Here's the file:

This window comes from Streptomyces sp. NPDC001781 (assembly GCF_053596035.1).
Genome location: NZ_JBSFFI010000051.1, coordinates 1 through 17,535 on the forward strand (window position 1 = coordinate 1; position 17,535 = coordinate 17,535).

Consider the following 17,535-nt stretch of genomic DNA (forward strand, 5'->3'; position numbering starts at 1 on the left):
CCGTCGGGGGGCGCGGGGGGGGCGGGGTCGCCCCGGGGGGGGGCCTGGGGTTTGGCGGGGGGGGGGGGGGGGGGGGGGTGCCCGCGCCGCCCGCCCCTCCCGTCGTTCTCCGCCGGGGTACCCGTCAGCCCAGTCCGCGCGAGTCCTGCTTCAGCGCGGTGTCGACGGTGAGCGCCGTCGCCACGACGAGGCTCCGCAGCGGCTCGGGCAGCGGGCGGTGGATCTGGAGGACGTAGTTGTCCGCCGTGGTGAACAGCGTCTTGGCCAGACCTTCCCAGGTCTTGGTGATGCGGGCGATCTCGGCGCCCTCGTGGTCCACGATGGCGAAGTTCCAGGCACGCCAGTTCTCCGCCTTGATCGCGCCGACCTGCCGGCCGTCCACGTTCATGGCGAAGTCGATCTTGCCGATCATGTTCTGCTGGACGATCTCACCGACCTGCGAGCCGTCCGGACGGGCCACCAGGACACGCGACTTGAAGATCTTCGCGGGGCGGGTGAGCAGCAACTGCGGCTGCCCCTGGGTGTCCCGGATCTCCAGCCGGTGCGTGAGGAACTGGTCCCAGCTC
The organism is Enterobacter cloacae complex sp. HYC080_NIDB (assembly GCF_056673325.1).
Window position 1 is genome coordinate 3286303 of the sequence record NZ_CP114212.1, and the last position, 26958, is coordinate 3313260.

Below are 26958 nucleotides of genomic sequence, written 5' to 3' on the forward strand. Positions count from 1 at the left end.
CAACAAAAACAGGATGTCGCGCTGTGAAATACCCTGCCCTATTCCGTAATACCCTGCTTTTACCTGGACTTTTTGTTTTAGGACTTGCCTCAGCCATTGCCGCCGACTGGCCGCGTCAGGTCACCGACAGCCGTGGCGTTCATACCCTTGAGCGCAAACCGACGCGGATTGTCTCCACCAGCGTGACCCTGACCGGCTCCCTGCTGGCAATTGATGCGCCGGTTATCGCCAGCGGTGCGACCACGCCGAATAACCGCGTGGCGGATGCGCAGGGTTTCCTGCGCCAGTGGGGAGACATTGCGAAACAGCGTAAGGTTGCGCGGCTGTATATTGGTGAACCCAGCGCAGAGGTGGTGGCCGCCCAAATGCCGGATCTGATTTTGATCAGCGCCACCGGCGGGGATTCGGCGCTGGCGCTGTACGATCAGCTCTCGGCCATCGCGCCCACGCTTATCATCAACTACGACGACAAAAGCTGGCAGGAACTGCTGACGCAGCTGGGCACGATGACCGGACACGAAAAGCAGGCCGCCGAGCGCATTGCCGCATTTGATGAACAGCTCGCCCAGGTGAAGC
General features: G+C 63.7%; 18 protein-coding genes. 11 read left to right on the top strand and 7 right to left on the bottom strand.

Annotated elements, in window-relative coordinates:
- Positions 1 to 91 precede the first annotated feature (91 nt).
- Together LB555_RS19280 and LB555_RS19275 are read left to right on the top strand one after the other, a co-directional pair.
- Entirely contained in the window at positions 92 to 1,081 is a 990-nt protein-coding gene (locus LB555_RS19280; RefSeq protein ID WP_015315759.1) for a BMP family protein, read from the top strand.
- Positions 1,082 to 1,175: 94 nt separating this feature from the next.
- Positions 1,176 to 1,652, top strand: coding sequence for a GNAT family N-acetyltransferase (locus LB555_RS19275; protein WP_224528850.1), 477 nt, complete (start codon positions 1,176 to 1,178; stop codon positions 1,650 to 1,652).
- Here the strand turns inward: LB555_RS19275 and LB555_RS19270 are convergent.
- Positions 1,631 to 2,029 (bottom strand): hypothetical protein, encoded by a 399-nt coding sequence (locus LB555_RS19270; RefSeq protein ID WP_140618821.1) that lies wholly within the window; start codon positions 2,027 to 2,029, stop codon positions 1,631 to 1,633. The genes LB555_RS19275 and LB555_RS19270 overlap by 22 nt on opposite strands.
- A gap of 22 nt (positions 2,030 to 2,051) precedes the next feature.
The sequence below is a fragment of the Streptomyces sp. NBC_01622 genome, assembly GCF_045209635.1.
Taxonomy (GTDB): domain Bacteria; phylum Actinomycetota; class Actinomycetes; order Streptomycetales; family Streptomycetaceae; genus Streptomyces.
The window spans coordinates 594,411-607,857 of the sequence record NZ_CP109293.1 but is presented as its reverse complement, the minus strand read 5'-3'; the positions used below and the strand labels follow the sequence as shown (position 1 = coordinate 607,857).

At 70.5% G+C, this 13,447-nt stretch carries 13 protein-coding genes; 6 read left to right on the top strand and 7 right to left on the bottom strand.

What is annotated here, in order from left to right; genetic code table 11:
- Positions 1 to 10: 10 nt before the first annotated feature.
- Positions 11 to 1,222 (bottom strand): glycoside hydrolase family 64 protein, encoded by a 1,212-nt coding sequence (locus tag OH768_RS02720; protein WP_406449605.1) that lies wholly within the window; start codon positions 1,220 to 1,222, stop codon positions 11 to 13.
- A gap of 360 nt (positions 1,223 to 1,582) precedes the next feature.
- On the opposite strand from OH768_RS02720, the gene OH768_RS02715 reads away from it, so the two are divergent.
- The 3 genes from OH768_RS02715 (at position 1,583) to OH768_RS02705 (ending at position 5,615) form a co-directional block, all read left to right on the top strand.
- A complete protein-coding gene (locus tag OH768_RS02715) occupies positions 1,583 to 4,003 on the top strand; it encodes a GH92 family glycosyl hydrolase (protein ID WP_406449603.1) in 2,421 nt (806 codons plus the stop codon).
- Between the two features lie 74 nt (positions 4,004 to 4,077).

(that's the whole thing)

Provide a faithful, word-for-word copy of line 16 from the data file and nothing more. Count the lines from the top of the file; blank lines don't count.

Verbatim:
- Here the strand turns inward: LB555_RS19275 and LB555_RS19270 are convergent.